After waking up to discover that I had a sick kid, I decided to spend my Martin Luther King holiday relaxing and making sure the kid got some rest. I made the mistake of logging onto twitter and retweeting something by Melissa Webster from today’s Lotusphere 2012 conference:
A.Rennie “Content at rest = cost, content in motion = value”, “Sharepoint is today’s document coffin”. Social ->relevancy, currency
The tweet was read by Gabor Fari who took immediate dislike to the tweet. Two facts that are important to know before proceeding. Gabor works for Microsoft and while I have worked with all major versions of SharePoint, most of my experience is with platforms that were mature when SharePoint was first released.
Proliferation of Document Graveyards
Gabor was quick to point out that Documentum is more of a document graveyard than SharePoint. I would argue that the number of Documentum and SharePoint document graveyards created since 2003 are fairly equivalent. SharePoint likely has more, but that is more due to the significantly higher number of SharePoint systems deployed since then.
It is more than technology at play here. It is IT generally just dumping content into a system a expecting people to just behave differently. Many just created a new way of access the traditional share drive.
Essentially, you could rewrite the tweet with almost any legacy Content Management system listed. Of course, SharePoint being the largest, or at least the fastest growing over the past several years, that is the one used. SharePoint has the target on their back.
The real point is that it is important to use your content in processes and collaboratively. If you just store it away, it is a cost, not an asset. This is true regardless of the systems in play.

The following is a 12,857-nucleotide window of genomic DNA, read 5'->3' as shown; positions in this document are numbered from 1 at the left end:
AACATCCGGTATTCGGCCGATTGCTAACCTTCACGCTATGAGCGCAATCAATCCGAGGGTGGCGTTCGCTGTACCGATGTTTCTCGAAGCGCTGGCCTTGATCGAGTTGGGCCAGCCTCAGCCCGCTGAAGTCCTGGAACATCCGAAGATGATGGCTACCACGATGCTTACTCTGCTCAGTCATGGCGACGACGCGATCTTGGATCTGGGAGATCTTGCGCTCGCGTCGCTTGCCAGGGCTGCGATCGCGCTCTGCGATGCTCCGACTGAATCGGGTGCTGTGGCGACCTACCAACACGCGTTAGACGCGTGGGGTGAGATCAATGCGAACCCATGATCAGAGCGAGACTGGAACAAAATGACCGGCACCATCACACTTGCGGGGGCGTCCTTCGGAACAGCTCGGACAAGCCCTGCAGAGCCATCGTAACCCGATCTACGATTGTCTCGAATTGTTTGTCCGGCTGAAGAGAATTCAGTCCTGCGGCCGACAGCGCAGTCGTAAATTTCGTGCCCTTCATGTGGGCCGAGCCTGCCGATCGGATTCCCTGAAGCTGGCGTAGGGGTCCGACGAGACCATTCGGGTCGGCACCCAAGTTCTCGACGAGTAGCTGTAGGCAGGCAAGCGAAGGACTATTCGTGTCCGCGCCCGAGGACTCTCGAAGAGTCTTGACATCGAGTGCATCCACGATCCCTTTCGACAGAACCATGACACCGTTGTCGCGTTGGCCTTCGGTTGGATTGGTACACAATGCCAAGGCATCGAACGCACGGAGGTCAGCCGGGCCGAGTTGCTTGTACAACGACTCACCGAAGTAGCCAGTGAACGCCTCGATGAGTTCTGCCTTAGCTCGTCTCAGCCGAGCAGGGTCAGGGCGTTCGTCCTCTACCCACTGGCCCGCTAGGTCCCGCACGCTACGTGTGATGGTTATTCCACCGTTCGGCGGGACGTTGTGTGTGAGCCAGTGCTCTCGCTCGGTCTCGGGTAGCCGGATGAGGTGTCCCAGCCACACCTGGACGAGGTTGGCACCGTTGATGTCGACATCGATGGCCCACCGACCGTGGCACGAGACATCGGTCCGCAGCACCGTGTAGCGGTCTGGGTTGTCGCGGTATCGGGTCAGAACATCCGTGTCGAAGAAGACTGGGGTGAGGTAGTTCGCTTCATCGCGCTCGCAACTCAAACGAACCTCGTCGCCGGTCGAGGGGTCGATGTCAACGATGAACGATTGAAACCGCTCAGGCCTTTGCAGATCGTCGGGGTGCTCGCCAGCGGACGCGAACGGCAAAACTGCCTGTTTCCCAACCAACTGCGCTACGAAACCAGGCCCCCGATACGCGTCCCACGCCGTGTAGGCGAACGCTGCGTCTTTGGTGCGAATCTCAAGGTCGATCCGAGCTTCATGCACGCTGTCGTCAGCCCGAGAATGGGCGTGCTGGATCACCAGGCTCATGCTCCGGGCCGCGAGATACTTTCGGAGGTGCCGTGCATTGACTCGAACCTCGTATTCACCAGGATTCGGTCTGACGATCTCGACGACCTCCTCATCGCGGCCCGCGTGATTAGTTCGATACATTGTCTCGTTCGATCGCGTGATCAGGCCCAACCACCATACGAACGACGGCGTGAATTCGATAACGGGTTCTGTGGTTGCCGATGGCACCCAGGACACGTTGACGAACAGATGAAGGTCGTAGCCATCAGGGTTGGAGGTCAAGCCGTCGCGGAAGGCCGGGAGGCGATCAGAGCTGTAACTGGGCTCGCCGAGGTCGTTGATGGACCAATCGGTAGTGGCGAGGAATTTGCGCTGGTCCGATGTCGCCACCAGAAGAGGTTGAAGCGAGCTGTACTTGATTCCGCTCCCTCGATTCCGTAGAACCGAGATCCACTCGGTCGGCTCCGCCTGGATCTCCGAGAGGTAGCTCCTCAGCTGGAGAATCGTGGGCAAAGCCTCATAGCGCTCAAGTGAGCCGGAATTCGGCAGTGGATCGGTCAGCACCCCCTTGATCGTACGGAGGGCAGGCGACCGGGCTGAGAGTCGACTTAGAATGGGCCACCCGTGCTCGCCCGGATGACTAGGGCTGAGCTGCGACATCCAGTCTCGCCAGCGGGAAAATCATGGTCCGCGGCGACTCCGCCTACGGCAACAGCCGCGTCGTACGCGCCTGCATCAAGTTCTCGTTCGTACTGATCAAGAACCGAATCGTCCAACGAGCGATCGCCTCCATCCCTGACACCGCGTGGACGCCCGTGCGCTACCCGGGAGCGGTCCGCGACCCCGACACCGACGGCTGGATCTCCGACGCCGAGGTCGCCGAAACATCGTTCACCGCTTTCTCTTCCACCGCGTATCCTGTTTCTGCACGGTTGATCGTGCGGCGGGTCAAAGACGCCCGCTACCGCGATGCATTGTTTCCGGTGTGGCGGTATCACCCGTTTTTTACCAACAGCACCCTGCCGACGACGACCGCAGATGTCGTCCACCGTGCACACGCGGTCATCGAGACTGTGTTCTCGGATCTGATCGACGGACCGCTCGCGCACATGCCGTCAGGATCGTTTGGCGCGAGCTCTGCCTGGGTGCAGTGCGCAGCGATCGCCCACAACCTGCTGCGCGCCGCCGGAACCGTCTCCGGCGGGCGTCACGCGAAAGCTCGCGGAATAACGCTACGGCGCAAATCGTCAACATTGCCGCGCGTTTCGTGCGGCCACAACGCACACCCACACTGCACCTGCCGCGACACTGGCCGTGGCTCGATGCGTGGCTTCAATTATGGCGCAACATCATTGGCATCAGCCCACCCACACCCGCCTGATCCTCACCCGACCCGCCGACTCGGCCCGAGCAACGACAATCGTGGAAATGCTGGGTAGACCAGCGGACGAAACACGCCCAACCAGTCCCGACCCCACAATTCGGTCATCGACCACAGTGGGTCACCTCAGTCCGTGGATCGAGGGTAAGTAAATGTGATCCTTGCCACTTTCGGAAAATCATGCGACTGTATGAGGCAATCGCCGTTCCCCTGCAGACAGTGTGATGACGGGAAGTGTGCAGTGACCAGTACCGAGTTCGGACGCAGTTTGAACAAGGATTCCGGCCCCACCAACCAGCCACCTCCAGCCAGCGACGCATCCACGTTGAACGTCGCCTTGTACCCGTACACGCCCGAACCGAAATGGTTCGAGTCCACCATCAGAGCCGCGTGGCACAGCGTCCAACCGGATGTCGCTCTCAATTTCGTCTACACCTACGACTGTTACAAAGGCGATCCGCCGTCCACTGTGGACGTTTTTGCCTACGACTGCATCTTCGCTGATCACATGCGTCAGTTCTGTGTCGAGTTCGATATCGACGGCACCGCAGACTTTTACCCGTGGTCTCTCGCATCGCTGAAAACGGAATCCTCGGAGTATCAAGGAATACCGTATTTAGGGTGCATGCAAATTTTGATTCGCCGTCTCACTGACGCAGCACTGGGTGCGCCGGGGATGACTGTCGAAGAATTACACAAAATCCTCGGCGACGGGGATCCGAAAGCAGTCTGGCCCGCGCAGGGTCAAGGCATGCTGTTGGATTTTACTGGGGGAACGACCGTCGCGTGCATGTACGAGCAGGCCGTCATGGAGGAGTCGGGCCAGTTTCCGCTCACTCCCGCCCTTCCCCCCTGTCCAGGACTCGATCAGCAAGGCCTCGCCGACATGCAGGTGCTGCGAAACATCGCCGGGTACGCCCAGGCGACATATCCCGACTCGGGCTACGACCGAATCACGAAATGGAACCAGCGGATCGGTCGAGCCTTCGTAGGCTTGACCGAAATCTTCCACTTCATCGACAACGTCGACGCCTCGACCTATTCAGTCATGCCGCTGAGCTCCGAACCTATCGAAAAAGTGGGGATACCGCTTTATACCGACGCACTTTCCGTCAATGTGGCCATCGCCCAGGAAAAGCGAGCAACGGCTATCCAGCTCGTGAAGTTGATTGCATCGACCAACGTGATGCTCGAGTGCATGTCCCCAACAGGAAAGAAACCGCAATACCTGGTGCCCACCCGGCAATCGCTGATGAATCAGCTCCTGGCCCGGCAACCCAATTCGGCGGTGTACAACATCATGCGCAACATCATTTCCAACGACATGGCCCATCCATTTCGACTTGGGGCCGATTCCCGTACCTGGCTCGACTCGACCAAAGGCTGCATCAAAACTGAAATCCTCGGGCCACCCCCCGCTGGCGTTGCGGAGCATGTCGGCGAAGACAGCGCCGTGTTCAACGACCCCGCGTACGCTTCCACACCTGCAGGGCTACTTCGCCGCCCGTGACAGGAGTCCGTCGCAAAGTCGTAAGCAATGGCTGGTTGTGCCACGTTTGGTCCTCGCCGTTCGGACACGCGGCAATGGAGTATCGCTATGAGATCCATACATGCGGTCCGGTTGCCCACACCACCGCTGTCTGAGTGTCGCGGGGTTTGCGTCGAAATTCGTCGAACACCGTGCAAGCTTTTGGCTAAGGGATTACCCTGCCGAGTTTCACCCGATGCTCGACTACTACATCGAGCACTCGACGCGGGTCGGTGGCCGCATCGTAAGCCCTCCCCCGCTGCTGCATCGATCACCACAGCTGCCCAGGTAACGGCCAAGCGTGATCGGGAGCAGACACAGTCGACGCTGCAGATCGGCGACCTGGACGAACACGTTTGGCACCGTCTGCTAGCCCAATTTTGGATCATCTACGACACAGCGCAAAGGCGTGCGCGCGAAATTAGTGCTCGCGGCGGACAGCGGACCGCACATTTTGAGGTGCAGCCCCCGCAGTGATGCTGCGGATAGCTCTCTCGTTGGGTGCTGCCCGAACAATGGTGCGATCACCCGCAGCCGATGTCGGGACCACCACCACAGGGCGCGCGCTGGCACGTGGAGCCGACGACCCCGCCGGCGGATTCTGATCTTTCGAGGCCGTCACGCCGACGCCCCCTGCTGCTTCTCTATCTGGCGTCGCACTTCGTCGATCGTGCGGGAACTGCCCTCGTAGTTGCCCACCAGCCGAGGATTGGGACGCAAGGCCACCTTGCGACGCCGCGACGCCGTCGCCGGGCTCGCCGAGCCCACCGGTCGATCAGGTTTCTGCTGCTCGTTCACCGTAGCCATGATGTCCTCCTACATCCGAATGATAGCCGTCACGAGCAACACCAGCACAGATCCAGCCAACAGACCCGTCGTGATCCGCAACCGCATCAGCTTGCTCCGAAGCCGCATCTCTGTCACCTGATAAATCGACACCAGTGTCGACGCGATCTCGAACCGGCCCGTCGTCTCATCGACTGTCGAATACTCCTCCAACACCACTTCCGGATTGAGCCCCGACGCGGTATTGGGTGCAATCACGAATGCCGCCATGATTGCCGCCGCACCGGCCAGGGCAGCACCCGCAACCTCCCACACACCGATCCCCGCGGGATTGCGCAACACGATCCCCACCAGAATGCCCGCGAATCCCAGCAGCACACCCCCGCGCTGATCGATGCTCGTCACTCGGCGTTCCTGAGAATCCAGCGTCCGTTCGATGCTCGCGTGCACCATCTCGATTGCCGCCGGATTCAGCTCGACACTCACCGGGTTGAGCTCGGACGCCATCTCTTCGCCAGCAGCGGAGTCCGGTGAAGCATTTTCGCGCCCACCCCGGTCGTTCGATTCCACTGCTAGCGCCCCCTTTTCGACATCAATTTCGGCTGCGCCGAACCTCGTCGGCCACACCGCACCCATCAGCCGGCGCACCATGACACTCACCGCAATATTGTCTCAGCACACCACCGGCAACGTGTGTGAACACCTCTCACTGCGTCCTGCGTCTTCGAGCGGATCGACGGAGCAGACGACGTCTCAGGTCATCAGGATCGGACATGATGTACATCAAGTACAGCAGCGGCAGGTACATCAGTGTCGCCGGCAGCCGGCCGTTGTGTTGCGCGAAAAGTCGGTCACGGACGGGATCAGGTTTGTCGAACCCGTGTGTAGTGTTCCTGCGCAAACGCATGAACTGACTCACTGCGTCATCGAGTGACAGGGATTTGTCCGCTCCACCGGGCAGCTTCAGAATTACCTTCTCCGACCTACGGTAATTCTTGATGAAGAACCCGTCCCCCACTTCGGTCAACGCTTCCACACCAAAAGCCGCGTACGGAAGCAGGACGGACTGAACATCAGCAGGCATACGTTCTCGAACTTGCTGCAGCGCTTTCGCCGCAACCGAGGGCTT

Collaboration as the Foundation
Gabor then said something that I felt was immensely misleading:
#ECM was not built for collaboration from the ground up, but added as an afterthought.
I agree with this statement. However, I’m pretty sure Gabor isn’t including SharePoint in this categorization. With all due respect, SharePoint’s roots are in basic document sharing. Yes, their first interface was written ten years ago as opposed to 20, but it was still basic document sharing, just like FileNet, Documentum, and Open Text.
SharePoint is actually one of the “legacy” Content Management systems. It may be one of the newest/last ones to fit into that category, but it is there. It lives onsite and it’s initial use cases were the same as most major Content Management systems.
Yes, SharePoint 2010 is much more evolved than the original product, but all Content Management products are. The difference is that SharePoint has been trying to be more Information/Collaboration focused while many of the other legacy vendors have turned to Case Management.
Of course, none of that matters if they aren’t deployed correctly with a strong eye towards Change Management. That truth applies to all Content Management systems.
Final Note Regarding Silverlight
Meanwhile, CMS Wire published an article today asking if SharePoint and Silverlight have a Future. I think the key item in the article is the future of Silverlight. It is theoretically in the last release. Currently, it is believed that HTML 5 is the next thing for SharePoint.
Of course, this had mixed reactions when I share it. For the record, I wasn’t attacking SharePoint.
Personally, I strongly dislike building any user interface using a technology that requires a plugin like Flash or Silverlight. That significantly hurts cross-platform mobility and the ability for changes. Flash is slowly being replaced and I suspect that Microsoft will do the same with Silverlight. After all, it isn’t as if a competitor is going to providing HTML 5. It is a standard.
Oh sure, Silverlight is going to be around for a while, especially during SharePoint 2010’s tenure. I just expect to be talking about SharePoint years after Silverlight has gone the way of floppy disks.